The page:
April 26, 2017


Political Stories – Top stories

Dan Walters: Oroville Dam secrecy helps further erode trust for big state projects — Oroville is another example of California’s tarnished record in recent decades of building and maintaining major infrastructure. A classic example is the replacement of the eastern third of the San Francisco-Oakland Bay Bridge that took decades to complete, cost four times the original estimate and experienced numerous construction flaws that officials tried to hide. “Shit happens,” Gov. Jerry Brown said when asked about what went wrong on the bridge. So we should feel confident about boring twin water tunnels beneath the Sacramento-San Joaquin Delta and building a statewide bullet train system? Walters column in Sacramento Bee

Judge says Trump can’t punish cities over sanctuary city policies – President Trump can’t coerce “sanctuary cities” like San Francisco to cooperate with immigration officers by withdrawing all of their federal funds, a federal judge ruled Tuesday. San Francisco Chronicle articleLA Times articleAP article

Valley politics

Santos overcomes recall effort, keeps Oakdale Irrigation District seat — Linda Santos breathed a long and thankful sigh of relief late Tuesday when results of a recall attempt indicated she will keep her seat on the Oakdale Irrigation District board. Modesto Bee article


California Atty. Gen. Becerra praises court ruling that blocks Trump executive order threatening ‘sanctuary cities’ — California Atty. Gen. Xavier Becerra said he welcomed a federal court decision Tuesday that blocked President Trump’s executive order threatening to withhold federal funding from cities, counties and states that adopt so-called sanctuary policies on immigration. LA Times article

Bakersfield Californian: ‘Non-sanctuary proposal’ sends a bad message — In Sheriff Donny Youngblood’s proposal that the Kern County Board of Supervisors declare Kern a “non-sanctuary county” we see the proverbial solution in search of a problem. Or, more accurately, a resolution in search of a debate. Kern County is not a “sanctuary county,” nor should it be. Nor is anyone seriously weighing the merits of such a declaration. Bakersfield Californian editorial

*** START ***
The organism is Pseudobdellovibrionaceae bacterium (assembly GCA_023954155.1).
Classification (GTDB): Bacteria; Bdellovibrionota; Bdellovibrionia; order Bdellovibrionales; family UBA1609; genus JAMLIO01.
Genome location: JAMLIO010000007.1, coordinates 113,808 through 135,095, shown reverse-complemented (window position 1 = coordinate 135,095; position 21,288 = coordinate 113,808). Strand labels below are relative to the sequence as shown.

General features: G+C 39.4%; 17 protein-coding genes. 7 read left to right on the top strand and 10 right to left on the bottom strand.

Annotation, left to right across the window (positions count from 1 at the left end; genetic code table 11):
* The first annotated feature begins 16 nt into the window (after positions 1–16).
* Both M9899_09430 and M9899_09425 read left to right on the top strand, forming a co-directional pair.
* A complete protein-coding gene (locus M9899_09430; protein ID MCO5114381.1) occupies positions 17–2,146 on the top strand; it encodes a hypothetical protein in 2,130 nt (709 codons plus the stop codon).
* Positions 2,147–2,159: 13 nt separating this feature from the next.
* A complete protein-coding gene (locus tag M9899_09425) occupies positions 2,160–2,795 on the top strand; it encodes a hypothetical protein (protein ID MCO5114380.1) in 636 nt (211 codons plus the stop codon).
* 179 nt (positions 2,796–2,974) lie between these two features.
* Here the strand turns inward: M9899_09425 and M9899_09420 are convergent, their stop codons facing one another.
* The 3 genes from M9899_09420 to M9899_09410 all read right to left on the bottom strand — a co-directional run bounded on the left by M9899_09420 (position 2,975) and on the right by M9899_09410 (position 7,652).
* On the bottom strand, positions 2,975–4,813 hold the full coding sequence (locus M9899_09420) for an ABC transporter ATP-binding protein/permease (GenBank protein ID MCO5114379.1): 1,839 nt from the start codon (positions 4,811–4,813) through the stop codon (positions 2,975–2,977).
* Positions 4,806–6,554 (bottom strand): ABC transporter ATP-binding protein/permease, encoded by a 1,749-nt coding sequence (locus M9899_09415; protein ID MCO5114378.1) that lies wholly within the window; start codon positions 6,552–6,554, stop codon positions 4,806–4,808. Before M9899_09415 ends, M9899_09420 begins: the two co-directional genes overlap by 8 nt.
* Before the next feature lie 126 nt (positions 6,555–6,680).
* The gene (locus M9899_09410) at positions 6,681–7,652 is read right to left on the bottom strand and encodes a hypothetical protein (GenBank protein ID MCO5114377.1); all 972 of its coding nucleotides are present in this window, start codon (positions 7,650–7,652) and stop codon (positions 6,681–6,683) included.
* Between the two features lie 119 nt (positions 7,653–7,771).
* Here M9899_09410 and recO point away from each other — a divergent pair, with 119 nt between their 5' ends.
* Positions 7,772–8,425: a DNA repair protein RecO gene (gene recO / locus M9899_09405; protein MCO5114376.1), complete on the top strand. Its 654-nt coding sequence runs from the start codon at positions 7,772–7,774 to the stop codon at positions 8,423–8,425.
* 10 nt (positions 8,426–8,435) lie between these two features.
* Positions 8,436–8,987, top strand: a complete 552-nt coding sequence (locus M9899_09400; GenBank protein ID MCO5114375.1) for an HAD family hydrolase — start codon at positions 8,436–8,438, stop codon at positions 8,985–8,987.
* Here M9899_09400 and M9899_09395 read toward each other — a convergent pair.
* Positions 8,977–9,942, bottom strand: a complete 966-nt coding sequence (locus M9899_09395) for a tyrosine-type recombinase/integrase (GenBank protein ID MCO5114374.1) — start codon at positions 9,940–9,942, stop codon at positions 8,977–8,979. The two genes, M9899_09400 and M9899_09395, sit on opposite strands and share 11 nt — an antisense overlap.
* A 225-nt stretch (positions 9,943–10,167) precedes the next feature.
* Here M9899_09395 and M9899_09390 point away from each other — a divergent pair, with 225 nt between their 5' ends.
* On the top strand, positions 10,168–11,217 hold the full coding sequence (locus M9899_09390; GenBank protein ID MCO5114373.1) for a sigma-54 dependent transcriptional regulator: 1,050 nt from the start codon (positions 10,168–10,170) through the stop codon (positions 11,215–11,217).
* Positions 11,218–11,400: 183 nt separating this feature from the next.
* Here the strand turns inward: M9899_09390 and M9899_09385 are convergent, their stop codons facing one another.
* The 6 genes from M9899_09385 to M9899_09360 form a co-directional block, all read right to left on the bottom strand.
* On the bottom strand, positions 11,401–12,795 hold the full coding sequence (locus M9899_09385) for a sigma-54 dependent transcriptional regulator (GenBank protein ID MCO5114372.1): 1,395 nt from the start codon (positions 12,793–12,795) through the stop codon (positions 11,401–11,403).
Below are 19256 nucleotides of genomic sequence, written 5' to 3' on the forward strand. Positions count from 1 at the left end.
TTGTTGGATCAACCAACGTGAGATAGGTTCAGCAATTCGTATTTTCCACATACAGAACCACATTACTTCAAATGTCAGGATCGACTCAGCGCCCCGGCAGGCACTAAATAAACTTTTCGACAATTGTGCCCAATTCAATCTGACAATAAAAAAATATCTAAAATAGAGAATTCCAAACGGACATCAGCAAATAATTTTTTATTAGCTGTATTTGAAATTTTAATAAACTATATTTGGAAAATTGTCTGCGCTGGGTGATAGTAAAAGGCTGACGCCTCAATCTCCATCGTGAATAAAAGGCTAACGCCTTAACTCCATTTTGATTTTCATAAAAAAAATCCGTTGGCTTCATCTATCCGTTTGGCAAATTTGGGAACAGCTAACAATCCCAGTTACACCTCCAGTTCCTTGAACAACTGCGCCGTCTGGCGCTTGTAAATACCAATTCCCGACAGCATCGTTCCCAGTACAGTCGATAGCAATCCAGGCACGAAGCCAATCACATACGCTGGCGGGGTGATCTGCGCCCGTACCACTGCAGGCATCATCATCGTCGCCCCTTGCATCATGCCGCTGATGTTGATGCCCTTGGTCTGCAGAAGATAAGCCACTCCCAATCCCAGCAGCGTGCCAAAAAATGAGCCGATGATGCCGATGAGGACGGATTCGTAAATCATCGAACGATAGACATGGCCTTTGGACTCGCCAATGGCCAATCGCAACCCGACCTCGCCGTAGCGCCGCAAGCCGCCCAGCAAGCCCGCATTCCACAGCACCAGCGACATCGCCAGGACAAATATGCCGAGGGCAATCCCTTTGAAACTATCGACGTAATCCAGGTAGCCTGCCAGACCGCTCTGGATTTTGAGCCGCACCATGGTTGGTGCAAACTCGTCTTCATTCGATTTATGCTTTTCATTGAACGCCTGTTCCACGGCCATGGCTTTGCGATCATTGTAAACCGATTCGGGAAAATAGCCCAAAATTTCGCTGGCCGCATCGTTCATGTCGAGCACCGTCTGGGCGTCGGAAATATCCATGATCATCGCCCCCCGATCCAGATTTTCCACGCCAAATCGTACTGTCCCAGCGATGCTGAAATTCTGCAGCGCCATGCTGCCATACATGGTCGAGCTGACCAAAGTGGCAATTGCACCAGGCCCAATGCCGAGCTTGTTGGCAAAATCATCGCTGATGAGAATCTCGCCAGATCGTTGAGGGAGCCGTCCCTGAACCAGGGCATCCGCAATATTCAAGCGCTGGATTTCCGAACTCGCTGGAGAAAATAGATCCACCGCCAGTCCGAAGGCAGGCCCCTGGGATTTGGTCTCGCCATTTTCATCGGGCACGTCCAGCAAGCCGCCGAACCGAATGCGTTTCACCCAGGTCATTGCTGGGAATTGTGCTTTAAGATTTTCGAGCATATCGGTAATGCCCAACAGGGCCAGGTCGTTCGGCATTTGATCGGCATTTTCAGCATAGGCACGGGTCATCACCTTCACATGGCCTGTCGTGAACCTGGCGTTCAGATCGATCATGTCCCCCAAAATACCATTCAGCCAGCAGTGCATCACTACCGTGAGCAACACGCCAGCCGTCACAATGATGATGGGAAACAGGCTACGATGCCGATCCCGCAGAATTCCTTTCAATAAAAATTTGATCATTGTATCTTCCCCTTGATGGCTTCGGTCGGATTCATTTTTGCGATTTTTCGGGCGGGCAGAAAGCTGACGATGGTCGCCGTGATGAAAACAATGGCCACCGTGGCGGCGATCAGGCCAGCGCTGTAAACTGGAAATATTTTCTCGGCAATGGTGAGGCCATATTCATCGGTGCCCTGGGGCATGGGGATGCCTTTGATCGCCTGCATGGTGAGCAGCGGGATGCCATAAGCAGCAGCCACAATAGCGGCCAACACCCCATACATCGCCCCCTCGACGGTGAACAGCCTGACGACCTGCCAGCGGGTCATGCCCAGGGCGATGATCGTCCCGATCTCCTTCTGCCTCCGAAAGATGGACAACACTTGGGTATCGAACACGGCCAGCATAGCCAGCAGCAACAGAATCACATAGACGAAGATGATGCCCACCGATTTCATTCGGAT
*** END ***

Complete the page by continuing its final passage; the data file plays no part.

Other areas

California lawmakers consider dumping health insurers – California lawmakers are considering an audacious proposal that would substantially remake the state’s health care system by eliminating insurance companies and guaranteeing coverage for everyone. The idea known as single-payer health care has long been popular on the left. It’s gaining traction with liberals as President Donald Trump struggles with his efforts to repeal and replace the Affordable Care Act. AP article

Unions kill bill to cut cost-of-living increases for CalPERS pensions — Public employee unions presented a united front on Monday against a bill by Sen. John Moorlach that aimed to close California’s pension funding gap by eliminating cost-of-living increases and asking local governments to chip in a greater share of their revenue toward retirements. Sacramento Bee article

Modesto expects worst, plans for best with Coulter speech – Police Chief Galen Carroll does not expect trouble when conservative commentator Ann Coulter speaks Friday evening at Modesto Centre Plaza at the Stanislaus County Republican Party’s annual Lincoln Day Dinner. But he is planning for the worst. Modesto Bee article

Coulter expected to speak at Sproul Plaza on Thursday — Conservative commentator Ann Coulter plans to speak at UC Berkeley’s Sproul Plaza on Thursday, campus officials said, prompting the university and the city to scramble to prepare for what they fear could be another violent showdown between fans and opponents of President Trump. San Francisco Chronicle article; LA Times article

Presidential Politics

Trump’s congressional California allies squirm in his embrace – Boos and catcalls filled the cavernous banquet hall, with shouts of “Answer the question!’ and “Do your job!” Rep. Jeff Denham, R-Calif., was under intense fire in the very Democratic-leaning central California district that elected him six months ago. Now, barely a hundred days into the volatile presidency of President Donald Trump, voters were more frustrated than ever with Washington. McClatchy Newspapers article

Trump’s border wall goes wanting, and conservatives shrug — President Donald Trump could soon sign a bill to avoid a government shutdown that carries few of his priorities, including money for his much-touted wall at the southern border with Mexico. Yet conservative groups, who in the past have waded into shutdown showdowns, have been largely silent. McClatchy Newspapers article

Trump at the 100-day mark: Stable support but few achievements — As his first 100 days in office draw to a close on Saturday, President Trump cannot claim many solid accomplishments, but does have one big one: He has held onto the support of the voters who put him in the White House. LA Times article

California Government Today:

Senate Daily File

Assembly Daily File

News Stories – Top Stories